Nancy Crow's newest series, entitled "Riff" was inspired by train tracks from her childhood.  – At the Dairy Barn Arts Center in Athens, Ohio through November 2016.

My husband deserves an award

I think my husband George is the one who deserves an award!

 

I totally neglected to blog about The Best of the Valley quilt show last month! I remember quickly posting to my friends on social media (FB) and that was it. Well, I was excited to receive First Place and Judges Choice awards but the best part was the look on my sweet husband's face when we turned a corner at the show and there were my quilts with the ribbons on them. I think he may have popped a button or two.

 

That's what made the day especially great. It was like he received the awards too, for all the times he's patiently waited for me to finish "one more thing" in the studio. (There's always "one more thing!")

Not your grandmother's quilt store

"No! It can't be so! "  These were the words of quilters around the city when the news broke: Strawberry Patches was closing. For good.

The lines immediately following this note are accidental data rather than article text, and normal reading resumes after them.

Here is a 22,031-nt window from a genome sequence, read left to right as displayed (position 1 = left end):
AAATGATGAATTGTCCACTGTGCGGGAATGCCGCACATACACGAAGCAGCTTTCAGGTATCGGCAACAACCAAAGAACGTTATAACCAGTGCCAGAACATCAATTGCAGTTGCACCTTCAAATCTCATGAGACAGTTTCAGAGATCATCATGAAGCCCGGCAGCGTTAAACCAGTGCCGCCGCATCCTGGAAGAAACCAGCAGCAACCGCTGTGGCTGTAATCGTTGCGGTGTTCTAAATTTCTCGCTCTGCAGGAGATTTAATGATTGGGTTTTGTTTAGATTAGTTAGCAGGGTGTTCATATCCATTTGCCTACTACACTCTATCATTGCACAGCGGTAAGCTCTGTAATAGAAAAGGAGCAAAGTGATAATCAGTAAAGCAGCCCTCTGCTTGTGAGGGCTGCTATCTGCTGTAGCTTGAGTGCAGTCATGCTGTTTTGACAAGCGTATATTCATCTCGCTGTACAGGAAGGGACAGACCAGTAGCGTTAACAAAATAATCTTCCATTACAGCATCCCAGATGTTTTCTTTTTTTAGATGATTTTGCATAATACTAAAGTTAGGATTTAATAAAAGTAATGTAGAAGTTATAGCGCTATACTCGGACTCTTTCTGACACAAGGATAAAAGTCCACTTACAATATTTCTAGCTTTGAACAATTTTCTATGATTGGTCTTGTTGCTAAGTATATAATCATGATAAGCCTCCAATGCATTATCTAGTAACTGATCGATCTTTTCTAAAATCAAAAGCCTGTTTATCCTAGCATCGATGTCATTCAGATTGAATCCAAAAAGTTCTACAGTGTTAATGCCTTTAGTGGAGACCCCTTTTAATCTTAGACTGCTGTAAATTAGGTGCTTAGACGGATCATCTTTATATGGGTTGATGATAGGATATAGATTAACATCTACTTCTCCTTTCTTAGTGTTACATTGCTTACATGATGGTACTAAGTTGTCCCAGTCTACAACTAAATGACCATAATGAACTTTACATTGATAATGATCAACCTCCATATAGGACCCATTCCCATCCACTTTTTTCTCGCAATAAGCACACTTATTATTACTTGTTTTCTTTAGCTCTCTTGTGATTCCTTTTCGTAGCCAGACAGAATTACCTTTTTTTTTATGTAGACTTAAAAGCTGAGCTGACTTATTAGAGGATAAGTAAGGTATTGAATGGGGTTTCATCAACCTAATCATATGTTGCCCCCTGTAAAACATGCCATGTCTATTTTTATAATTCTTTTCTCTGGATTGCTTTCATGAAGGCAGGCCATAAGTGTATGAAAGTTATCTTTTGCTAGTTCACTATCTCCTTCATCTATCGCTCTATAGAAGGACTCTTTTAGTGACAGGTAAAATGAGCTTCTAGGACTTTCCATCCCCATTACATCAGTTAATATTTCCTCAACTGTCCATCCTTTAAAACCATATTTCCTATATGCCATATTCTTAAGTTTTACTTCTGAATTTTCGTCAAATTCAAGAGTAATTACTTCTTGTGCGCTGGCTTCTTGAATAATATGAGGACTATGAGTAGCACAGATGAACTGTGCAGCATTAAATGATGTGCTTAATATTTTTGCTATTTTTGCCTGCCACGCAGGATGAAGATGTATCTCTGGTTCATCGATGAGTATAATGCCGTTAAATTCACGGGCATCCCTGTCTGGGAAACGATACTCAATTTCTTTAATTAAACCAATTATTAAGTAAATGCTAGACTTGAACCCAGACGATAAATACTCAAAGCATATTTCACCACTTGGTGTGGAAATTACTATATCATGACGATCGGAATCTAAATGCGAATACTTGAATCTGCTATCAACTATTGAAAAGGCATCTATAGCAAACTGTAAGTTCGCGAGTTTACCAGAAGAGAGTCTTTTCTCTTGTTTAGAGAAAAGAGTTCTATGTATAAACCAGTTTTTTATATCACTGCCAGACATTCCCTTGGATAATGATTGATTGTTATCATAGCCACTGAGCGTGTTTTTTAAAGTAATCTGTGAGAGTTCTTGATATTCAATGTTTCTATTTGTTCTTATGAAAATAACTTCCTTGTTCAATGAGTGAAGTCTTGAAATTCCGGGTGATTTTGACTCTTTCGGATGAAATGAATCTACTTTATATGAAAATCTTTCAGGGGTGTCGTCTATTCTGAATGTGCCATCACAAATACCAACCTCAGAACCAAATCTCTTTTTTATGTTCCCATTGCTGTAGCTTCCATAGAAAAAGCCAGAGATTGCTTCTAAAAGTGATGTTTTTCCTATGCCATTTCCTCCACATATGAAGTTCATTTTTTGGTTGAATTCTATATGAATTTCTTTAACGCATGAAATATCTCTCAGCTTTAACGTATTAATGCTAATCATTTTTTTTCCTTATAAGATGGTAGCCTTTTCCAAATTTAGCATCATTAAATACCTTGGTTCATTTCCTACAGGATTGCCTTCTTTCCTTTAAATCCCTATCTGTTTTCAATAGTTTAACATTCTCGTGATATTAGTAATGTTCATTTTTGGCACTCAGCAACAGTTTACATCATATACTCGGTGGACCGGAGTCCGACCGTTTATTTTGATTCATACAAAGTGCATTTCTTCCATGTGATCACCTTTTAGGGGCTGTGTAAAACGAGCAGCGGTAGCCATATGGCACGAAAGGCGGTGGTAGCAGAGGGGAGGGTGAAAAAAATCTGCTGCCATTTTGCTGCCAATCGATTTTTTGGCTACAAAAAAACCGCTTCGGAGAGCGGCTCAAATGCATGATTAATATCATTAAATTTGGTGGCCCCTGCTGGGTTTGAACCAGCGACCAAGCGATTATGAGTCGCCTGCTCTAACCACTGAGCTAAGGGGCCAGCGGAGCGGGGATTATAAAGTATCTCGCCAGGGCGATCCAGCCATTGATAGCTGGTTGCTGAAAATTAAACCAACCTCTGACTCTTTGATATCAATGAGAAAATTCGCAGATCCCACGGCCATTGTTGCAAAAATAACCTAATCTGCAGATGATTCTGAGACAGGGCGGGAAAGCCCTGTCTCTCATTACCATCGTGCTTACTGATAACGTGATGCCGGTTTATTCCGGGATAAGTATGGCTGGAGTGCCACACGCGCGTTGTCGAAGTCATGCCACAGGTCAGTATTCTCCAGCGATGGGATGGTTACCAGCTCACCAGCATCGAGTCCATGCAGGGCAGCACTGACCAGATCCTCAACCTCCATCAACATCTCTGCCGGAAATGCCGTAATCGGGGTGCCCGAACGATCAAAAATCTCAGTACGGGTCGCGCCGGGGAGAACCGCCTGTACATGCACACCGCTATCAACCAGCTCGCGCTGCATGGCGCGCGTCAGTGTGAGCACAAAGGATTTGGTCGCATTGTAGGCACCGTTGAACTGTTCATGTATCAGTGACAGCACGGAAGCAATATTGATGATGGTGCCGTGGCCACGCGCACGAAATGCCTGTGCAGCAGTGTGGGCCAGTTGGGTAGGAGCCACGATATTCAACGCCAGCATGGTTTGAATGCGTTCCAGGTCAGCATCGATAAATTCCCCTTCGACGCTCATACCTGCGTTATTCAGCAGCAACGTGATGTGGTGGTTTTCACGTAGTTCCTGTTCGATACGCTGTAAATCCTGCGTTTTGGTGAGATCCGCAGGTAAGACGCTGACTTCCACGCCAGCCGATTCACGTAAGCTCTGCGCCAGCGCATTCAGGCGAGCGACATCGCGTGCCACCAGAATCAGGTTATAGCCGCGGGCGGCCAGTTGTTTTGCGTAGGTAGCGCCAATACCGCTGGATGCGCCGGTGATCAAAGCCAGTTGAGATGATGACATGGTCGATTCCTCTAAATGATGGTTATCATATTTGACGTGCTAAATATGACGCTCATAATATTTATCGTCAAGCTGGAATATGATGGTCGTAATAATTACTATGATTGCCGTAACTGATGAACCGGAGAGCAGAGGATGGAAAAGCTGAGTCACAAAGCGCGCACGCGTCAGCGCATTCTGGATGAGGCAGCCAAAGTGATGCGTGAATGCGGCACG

After 31 years, Suzanne, is closing Strawberry Patches and retiring with her husband, Bill, to Kansas, where they will be near their kids and grandchildren. She shares about it here: http://patches.typepad.com/

After 31 years, Suzanne, is closing Strawberry Patches and retiring with her husband, Bill, to Kansas, where they will be near their kids and grandchildren. She shares about it here: http://patches.typepad.com/

I bought my Bernina virtuosa from Suzanne, the owner of Strawberry Patches, in the summer of 2000, followed quickly by the cabinet when I realized how much simpler it would make things.  I learned how to quilt there -- My sisters-in-law had talked me into starting a little quilt while I was visiting, and I had brought it back home with a borrowed sewing machine. The closest quilt shop was Strawberry Patches, and I began to take my little quilt in at each stage, not knowing what to do next. I remember holding it up at the cutting table, and how they would give me gentle suggestions - how about a narrow strip of red here? Or a dark blue here? And I would come back again the next weekend with more questions. I was an insatiable novice and they were my gateway to a world I'd never experienced before. It was a time of healing for me, as I'd just been through a stressful time, and wanted nothing more than to hang out with other quilters, taking classes and talking about fabric, thread and types of batting.